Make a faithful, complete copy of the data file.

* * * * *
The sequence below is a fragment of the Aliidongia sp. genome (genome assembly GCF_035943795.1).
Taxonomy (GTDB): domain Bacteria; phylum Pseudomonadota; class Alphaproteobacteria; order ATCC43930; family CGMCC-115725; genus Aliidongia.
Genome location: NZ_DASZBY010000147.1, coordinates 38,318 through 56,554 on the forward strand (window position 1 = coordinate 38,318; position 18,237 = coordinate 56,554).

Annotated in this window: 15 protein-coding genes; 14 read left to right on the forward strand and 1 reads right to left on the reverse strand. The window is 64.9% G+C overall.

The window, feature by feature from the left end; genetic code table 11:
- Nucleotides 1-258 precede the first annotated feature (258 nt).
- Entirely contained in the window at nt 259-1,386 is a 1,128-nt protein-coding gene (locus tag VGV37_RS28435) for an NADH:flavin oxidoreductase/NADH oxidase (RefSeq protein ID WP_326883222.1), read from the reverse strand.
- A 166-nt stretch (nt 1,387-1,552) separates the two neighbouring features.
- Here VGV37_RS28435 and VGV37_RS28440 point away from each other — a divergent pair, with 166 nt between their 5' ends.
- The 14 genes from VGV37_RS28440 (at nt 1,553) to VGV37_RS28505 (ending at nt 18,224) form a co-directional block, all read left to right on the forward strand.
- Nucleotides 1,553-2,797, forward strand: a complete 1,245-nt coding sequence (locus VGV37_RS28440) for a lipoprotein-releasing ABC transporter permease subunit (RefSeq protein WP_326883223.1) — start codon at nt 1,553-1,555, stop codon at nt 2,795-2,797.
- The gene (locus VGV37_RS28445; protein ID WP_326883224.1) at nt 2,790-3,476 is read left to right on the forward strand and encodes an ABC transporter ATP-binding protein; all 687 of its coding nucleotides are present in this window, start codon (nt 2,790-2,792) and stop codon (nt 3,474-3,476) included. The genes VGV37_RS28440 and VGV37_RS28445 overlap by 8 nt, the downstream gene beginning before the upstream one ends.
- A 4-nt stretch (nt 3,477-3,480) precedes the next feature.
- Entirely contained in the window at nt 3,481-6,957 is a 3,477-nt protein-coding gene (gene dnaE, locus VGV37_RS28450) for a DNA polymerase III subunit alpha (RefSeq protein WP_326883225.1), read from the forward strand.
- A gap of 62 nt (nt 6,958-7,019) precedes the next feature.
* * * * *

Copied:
The sequence below is a fragment of the Aliidongia sp. genome (genome assembly GCF_035943795.1).
Taxonomy (GTDB): domain Bacteria; phylum Pseudomonadota; class Alphaproteobacteria; order ATCC43930; family CGMCC-115725; genus Aliidongia.
Genome location: NZ_DASZBY010000147.1, coordinates 38,318 through 56,554 on the forward strand (window position 1 = coordinate 38,318; position 18,237 = coordinate 56,554).

Annotated in this window: 15 protein-coding genes; 14 read left to right on the forward strand and 1 reads right to left on the reverse strand. The window is 64.9% G+C overall.

The window, feature by feature from the left end; genetic code table 11:
- Nucleotides 1-258 precede the first annotated feature (258 nt).
- Entirely contained in the window at nt 259-1,386 is a 1,128-nt protein-coding gene (locus tag VGV37_RS28435) for an NADH:flavin oxidoreductase/NADH oxidase (RefSeq protein ID WP_326883222.1), read from the reverse strand.
- A 166-nt stretch (nt 1,387-1,552) separates the two neighbouring features.
- Here VGV37_RS28435 and VGV37_RS28440 point away from each other — a divergent pair, with 166 nt between their 5' ends.
- The 14 genes from VGV37_RS28440 (at nt 1,553) to VGV37_RS28505 (ending at nt 18,224) form a co-directional block, all read left to right on the forward strand.
- Nucleotides 1,553-2,797, forward strand: a complete 1,245-nt coding sequence (locus VGV37_RS28440) for a lipoprotein-releasing ABC transporter permease subunit (RefSeq protein WP_326883223.1) — start codon at nt 1,553-1,555, stop codon at nt 2,795-2,797.
- The gene (locus VGV37_RS28445; protein ID WP_326883224.1) at nt 2,790-3,476 is read left to right on the forward strand and encodes an ABC transporter ATP-binding protein; all 687 of its coding nucleotides are present in this window, start codon (nt 2,790-2,792) and stop codon (nt 3,474-3,476) included. The genes VGV37_RS28440 and VGV37_RS28445 overlap by 8 nt, the downstream gene beginning before the upstream one ends.
- A 4-nt stretch (nt 3,477-3,480) precedes the next feature.
- Entirely contained in the window at nt 3,481-6,957 is a 3,477-nt protein-coding gene (gene dnaE, locus VGV37_RS28450) for a DNA polymerase III subunit alpha (RefSeq protein WP_326883225.1), read from the forward strand.
- A gap of 62 nt (nt 6,958-7,019) precedes the next feature.